Does antibiotic exposure increase risk for T2D?

  • Davis PJ & al.
  • Prim Care Diabetes
  • 16 Jul 2018

  • curated by Miriam Tucker
  • Clinical Essentials
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Takeaway

  • Consider potential for increased diabetes risk when deciding whether to prescribe antibiotics.

Why this matters

  • Antibiotics may raise diabetes risk via microbiome perturbation and subsequent effect on inflammation, metabolic, and pancreatic functions.

Study design

  • Retrospective cohort study of 14,361 US veterans in primary care (2004-2014) without prior diabetes diagnosis, of whom 9.8% were diagnosed with diabetes in 3.4 years’ follow-up.
  • Funding: New York University; US Department of Veterans Affairs.

Key results

  • After adjustments, incident diabetes risks with prescriptions >6 months before diabetes diagnosis were increased for (HR [95% CI]):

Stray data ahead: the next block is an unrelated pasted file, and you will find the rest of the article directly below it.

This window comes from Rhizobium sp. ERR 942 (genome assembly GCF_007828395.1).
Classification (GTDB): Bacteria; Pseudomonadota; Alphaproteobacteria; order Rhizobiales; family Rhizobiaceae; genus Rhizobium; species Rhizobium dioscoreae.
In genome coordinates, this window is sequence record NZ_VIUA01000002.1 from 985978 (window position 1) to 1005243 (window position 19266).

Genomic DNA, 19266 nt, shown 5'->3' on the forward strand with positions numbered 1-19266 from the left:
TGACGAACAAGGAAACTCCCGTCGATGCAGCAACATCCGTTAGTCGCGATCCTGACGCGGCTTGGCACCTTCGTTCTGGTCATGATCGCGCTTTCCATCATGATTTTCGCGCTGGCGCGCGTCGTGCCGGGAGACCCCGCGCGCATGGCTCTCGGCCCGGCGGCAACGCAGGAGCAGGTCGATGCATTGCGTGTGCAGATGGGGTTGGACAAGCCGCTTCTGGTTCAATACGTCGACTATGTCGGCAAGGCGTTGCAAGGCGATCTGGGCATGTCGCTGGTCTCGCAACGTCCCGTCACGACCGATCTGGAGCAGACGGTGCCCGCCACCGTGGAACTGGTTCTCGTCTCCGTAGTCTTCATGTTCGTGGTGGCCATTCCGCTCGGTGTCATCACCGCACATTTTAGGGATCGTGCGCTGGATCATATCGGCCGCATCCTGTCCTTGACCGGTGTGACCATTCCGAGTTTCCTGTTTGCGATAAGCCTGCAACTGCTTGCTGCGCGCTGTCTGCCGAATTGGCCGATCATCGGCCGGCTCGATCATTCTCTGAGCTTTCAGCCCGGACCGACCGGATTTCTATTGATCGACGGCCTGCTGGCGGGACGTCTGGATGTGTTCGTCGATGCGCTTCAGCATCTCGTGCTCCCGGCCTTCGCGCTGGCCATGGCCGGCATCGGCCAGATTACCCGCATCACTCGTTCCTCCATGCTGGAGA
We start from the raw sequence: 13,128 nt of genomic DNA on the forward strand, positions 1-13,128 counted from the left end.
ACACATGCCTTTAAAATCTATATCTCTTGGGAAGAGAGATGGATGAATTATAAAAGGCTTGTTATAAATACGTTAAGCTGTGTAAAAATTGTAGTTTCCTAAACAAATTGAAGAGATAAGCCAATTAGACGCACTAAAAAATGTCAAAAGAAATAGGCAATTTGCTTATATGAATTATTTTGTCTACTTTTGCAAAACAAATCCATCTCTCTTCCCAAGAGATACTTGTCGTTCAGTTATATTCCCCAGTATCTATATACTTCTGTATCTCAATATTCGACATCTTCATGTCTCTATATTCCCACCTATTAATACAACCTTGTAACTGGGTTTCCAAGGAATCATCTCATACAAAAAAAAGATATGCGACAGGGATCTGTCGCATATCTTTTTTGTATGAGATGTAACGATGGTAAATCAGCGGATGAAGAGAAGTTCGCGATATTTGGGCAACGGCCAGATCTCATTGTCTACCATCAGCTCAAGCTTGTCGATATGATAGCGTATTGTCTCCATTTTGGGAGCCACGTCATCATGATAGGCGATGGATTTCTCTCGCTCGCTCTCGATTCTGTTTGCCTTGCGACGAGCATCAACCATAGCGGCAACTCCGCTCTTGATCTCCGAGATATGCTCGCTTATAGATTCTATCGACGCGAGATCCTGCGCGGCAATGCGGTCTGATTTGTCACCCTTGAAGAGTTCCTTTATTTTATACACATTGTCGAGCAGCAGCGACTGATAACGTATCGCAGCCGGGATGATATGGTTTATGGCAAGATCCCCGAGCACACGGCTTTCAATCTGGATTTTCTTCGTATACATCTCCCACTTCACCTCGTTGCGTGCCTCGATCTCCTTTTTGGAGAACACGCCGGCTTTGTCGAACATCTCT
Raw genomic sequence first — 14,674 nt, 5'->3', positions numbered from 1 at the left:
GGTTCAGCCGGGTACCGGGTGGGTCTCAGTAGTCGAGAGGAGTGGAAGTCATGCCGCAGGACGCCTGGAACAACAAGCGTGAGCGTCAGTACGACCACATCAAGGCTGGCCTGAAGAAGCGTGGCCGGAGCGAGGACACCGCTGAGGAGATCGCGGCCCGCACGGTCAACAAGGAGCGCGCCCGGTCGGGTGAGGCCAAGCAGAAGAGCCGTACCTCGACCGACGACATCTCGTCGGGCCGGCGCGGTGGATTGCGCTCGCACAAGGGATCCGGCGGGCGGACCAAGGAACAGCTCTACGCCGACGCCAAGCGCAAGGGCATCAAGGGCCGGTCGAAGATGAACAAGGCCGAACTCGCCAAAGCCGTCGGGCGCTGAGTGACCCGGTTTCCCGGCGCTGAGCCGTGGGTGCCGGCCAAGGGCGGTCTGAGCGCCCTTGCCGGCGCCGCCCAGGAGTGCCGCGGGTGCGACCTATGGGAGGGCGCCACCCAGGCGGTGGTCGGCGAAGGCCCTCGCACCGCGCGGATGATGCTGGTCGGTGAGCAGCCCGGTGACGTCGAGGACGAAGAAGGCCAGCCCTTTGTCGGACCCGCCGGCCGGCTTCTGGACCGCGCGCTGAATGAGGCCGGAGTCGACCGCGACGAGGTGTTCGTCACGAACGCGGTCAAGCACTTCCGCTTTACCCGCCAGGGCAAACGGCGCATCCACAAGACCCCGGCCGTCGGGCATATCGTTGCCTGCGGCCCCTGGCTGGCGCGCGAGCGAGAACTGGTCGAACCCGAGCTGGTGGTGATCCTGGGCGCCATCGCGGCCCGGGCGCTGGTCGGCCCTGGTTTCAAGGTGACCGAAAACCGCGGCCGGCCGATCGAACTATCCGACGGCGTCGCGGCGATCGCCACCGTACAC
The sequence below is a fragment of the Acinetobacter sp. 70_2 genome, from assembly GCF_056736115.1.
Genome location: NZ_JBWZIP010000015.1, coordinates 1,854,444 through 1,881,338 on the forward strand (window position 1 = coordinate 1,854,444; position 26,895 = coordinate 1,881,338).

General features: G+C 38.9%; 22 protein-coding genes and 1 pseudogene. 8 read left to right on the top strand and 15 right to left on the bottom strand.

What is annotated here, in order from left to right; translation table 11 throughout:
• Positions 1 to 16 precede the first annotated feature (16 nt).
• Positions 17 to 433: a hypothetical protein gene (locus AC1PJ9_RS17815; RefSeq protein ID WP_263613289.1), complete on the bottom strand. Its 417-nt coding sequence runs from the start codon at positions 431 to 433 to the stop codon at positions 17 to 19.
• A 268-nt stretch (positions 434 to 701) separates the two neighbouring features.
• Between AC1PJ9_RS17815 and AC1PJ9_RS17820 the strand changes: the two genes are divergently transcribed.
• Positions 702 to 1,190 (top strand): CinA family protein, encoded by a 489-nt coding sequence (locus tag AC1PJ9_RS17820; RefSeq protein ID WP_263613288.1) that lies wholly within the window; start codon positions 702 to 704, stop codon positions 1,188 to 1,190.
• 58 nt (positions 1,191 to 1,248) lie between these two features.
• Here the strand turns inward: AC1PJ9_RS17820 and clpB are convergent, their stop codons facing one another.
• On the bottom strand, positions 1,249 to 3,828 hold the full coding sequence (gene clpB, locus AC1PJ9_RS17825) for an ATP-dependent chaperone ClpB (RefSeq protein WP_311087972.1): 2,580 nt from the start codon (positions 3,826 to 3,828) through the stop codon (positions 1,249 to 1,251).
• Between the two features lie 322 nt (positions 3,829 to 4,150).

• Any antibiotic: 1.13 (1.01-1.26),
    • Antifungals: 1.24 (1.02-1.51),
    • Macrolides: 1.12 (1.00-1.25),
    • Penicillin: 1.15 (1.01-1.30),
    • Quinolones: 1.13 (1.01-1.27), and
    • Tetracycline: 1.25 (1.06-1.48).
  • Diabetes risk increased with each 1-unit increase in cumulative number of courses for (HR [95% CI]):
    • Cephalosporins: 1.17 (1.04-1.31),
    • Macrolides: 1.08 (1.03-1.13), and
    • Penicillin: 1.05 (1.02-1.07).
  • By mean daily dose, increased diabetes risk was observed for (HR [95% CI]):
    • Antifungals: 1.02 (1.01-1.04),
    • Cephalosporins: 1.70 (1.51-1.92),
    • Macrolides: 1.27 (1.22-1.33),
    • Penicillin: 1.07 (1.05-1.09),
    • Quinolones: 1.36 (1.30-1.42),
    • Tetracycline: 1.39 (1.23-1.58), and
    • Sulfonamide: 1.05 (1.02-1.08).

Limitations

  • Predominantly white, male, older population.
  • Data limited to Veterans Affairs outpatient records, only filled prescriptions.
  • No information on antibiotic indication.

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